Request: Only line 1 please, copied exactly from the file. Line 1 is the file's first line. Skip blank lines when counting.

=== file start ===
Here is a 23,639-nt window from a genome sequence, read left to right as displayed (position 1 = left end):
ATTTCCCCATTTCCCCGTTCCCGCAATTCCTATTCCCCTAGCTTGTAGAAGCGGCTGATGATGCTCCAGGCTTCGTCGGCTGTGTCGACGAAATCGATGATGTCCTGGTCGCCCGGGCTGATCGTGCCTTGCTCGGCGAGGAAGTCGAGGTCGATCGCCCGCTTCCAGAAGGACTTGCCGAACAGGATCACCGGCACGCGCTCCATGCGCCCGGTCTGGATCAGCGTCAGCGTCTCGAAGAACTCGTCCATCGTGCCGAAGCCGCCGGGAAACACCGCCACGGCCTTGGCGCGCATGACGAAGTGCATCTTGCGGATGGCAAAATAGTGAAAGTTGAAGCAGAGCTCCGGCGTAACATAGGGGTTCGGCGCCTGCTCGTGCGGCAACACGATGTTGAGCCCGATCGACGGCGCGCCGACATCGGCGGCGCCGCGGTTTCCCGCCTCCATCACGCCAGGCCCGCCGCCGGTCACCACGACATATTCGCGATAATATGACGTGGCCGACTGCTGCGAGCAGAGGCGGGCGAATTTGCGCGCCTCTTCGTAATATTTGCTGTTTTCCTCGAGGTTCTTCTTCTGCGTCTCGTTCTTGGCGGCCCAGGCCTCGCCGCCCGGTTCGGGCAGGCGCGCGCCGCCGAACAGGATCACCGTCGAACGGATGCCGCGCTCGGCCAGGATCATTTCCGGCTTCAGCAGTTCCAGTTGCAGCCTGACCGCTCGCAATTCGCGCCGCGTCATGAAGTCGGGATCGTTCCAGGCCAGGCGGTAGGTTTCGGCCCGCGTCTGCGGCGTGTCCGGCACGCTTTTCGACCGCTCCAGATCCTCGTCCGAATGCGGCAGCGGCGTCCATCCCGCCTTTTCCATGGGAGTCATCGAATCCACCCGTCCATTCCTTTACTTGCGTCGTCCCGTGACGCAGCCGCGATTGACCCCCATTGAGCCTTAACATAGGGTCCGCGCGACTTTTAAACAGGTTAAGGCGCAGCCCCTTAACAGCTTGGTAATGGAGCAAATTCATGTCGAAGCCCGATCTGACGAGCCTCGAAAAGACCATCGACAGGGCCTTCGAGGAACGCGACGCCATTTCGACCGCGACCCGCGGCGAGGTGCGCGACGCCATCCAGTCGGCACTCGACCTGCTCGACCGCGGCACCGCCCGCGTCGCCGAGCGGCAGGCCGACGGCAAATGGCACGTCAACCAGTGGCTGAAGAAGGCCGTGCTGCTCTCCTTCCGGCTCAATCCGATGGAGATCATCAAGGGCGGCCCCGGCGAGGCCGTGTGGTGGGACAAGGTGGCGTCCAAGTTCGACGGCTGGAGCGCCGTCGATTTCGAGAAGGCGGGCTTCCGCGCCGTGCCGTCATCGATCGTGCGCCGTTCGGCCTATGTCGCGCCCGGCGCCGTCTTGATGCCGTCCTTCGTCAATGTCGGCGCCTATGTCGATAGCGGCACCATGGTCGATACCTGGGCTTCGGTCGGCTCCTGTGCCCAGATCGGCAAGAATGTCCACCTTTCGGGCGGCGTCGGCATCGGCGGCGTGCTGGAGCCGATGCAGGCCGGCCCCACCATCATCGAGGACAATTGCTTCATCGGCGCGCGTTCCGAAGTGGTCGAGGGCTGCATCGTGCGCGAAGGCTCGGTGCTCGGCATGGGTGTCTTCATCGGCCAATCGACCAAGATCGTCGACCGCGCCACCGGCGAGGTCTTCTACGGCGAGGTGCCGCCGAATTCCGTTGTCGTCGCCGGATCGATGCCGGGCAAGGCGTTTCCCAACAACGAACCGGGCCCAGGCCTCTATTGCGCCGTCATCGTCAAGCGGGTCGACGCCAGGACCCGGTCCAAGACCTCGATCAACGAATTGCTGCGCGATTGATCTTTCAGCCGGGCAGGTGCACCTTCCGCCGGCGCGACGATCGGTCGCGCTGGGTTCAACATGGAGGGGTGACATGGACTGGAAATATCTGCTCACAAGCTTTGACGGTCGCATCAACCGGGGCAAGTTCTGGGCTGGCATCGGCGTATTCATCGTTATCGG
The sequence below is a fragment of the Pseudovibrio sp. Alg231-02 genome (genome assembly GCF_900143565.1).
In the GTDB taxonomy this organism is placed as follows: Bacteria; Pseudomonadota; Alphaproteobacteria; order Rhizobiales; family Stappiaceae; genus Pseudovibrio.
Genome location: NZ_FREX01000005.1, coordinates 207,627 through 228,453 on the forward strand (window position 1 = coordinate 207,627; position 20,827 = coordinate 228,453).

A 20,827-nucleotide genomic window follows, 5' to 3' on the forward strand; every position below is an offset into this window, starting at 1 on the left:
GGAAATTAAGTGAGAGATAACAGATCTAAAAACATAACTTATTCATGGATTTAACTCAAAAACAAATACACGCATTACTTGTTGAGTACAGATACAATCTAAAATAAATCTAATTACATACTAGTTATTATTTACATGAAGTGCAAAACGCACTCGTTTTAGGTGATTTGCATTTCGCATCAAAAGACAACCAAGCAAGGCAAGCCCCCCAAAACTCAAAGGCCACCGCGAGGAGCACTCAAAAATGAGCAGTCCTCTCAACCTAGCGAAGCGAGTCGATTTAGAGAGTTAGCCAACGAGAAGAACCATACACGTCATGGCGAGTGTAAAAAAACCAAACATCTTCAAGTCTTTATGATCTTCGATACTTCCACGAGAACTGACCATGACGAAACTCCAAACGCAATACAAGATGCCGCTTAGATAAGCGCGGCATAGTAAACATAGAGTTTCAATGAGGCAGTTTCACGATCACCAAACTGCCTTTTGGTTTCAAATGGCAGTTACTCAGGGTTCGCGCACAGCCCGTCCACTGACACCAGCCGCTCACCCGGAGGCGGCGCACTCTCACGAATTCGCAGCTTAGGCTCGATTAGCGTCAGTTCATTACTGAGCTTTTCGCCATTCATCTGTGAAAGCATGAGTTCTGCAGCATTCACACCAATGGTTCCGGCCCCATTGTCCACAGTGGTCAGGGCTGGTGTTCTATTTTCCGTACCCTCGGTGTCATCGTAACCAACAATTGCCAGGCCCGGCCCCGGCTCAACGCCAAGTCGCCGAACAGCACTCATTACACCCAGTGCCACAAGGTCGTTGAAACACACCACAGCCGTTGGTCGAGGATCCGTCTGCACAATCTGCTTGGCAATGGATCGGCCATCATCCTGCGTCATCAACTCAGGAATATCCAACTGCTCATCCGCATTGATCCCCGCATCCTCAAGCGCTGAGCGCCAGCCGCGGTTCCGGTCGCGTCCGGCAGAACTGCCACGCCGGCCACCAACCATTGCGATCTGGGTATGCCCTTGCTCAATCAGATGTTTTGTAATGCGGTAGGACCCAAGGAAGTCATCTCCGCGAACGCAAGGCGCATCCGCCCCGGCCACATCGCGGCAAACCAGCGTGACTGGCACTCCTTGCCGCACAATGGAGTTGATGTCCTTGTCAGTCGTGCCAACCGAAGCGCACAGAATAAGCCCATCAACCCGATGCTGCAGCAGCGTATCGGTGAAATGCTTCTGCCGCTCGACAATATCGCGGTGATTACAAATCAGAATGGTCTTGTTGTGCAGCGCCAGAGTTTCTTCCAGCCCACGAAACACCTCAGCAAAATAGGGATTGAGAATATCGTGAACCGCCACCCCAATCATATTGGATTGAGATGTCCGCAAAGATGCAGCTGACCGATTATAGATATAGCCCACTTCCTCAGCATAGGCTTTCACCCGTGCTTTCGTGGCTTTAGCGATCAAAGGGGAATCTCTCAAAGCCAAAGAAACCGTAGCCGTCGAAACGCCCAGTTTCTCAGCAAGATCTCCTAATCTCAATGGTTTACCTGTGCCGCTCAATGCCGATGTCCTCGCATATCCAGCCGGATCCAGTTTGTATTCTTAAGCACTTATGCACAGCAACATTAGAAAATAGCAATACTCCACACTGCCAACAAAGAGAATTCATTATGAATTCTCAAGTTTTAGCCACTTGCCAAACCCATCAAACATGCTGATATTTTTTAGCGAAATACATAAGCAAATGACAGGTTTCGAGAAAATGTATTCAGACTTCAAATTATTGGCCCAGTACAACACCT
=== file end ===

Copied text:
Here is a 23,639-nt window from a genome sequence, read left to right as displayed (position 1 = left end):